Austin, TX -- Today [March 27], the Texas Board of Education chose science over dogma and adopted science standards improving on the old "strengths and weaknesses" language by requiring students to “critique” and examine “all sides of scientific evidence.” In addition, the Board -- for the first time -- specifically required high school students to “analyze and evaluate” the evidence for major evolutionary concepts such as common ancestry, natural selection, and mutations.
The new science standards mark a significant victory for scientists and educators in favor of teaching the scientific evidence for and against evolution.
“Texas now has the most progressive science standards on evolution in the entire nation,” said Dr. John West, Senior Fellow at Discovery Institute. “Contrary to the claims of the evolution lobby, absolutely nothing the Board did promotes ‘creationism’ or religion in the classroom. Groups that assert otherwise are lying, plain and simple. Like the boy who cried ‘Wolf,’ the Darwin only lobby always screams ‘creationism!’ anytime educators or policymakers try to ensure a fair presentation of the scientific evidence both for and against evolution. Let’s be absolutely clear: Under the new standards, students will be expected to analyze and evaluate the scientific evidence for evolution, not religion. Period.”
Regarding teaching creationism or religion in the public school classroom, a couple of points are worth noting.
First, this is a terrific win for academic freedom, but it should be remarked that nothing in the Declaration of Independence or U.S. Constitution forbids teaching creationism or religion in the classroom. Entrenched secularist dogma on this matter is less than convincing.
In fact, progress in the American experiment in liberty advances from the fixed point of a knowable and objectively existing Creator who endows humanity with unalienable rights. The Constitution is a legal contract designed to protect those rights so that what Mark Levin in Liberty and Tyranny calls a "civil society" might come to actuality, which is what happened in the course of human events that we call the American Revolution.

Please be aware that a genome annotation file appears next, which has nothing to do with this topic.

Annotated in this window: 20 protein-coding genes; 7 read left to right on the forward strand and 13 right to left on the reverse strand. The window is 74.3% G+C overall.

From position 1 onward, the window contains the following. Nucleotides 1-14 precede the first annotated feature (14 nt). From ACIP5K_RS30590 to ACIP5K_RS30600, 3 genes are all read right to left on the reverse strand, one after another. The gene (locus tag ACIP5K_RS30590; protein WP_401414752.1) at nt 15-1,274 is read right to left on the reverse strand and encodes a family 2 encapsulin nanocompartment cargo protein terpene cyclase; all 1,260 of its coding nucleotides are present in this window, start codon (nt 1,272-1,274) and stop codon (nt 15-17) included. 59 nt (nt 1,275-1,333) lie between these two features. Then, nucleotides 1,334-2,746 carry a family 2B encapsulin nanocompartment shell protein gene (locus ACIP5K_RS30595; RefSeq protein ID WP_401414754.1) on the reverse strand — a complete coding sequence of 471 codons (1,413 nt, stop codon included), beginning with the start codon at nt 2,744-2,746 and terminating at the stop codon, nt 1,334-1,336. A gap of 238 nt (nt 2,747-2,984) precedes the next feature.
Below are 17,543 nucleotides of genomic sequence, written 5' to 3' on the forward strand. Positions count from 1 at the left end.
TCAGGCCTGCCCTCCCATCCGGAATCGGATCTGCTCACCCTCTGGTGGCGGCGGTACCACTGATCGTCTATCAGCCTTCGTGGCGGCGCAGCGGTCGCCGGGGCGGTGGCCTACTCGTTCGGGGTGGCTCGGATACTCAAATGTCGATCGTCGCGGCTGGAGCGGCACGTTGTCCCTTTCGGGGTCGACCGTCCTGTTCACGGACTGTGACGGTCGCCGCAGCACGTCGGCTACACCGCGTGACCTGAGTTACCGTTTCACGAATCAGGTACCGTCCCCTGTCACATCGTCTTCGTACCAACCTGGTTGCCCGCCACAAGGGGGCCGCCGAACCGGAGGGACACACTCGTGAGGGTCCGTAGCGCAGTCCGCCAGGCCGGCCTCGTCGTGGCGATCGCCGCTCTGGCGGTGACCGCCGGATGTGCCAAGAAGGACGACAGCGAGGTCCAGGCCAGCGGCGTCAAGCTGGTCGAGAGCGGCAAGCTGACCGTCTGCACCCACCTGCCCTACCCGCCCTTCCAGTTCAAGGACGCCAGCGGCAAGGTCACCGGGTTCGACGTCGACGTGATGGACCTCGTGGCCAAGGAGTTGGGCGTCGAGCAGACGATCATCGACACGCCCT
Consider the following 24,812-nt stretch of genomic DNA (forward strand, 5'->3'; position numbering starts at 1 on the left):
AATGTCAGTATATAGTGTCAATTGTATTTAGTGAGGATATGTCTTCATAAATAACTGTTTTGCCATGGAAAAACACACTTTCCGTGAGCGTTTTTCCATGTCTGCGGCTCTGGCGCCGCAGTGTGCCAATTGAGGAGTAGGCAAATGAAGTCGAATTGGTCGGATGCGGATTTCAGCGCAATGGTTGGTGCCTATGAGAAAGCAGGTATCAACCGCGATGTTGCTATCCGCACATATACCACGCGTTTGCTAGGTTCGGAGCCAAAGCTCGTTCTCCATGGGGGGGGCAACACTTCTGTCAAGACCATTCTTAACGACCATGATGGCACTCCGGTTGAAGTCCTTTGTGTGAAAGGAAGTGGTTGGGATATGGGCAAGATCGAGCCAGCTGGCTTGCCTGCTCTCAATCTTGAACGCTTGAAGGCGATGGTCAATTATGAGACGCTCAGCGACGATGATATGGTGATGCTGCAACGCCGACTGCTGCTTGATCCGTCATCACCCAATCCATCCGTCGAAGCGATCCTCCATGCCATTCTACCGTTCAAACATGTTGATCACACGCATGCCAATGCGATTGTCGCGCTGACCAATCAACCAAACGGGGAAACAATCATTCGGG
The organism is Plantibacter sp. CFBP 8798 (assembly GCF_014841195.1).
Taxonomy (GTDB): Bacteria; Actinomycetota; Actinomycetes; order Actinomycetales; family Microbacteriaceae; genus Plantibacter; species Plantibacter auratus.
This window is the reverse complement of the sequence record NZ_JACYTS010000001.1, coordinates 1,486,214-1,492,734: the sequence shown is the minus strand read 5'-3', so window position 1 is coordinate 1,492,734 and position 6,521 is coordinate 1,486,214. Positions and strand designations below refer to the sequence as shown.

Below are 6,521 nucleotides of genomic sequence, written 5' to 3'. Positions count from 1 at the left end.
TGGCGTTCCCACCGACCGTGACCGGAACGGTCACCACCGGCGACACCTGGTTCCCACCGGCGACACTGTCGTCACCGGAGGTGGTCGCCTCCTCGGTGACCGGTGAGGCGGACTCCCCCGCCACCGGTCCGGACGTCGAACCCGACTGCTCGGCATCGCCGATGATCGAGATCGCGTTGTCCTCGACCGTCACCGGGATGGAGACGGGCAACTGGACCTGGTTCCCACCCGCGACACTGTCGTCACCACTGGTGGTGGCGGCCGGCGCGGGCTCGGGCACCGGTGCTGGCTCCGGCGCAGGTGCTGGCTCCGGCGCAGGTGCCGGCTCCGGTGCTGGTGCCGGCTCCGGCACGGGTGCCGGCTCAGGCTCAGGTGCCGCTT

The 1st Amendment forbids Congress from sticking its Federal Nose into our business, educational or otherwise -- something those who embrace a secularist tryanny over the minds of free human beings seem to disapprove. The 1st Amendment does not forbid Texicans or the rest of us from exercising our freedom and our sovereignity in education.
Here's the 1st Amendment in its entirety:
Congress shall make no law respecting an establishment of religion, or prohibiting the free exercise thereof; or abridging the freedom of speech, or of the press; or the right of the people peaceably to assemble, and to petition the government for a redress of grievances. [emphasis added]
The question therefore is not whether creationism or religion can be taught in the classroom. Of course they can. The real question is this: What's the evidence? If the evidence for or against a particular theory of origins is scientific, then present the case for and against, let the students think for themselves, and let them make up their own minds. Even in biology class.
The second point is that the Creator acknowledged in the Declaration, and against whom Congress is prohibited from passing laws against, is not a matter of "religious" belief or "faith" in the poor sense of the word bandied about inside and outside of secularist circles today.
The more rigorous, concrete, humane, and Biblical concept of faith has to do with the commitment of the whole person to that which is rationally, empirically, and existentially knowable as true. It is a worldview commitment rooted in truth about God, man, and the cosmos -- that same worldview, by the way, which provided the critical intellectual mass needed to launch modern science in the first place.
This wholistic approach has nothing to do with subjectivist "values," privatized "faith," emotional crutches, blind believism, or other characteristics swimming about in congressional waters, "religious" meetings, secular baptisms, and marketing strategies of the ACLU.
The wonder and dignity of humanity male and female created in the image of a knowable God who endows each of us with unalienable rights cannot be squeezed into such limiting, dehumanizing, and regressive nonsense. It's time we all broke free of those chains. Bravo, Texas!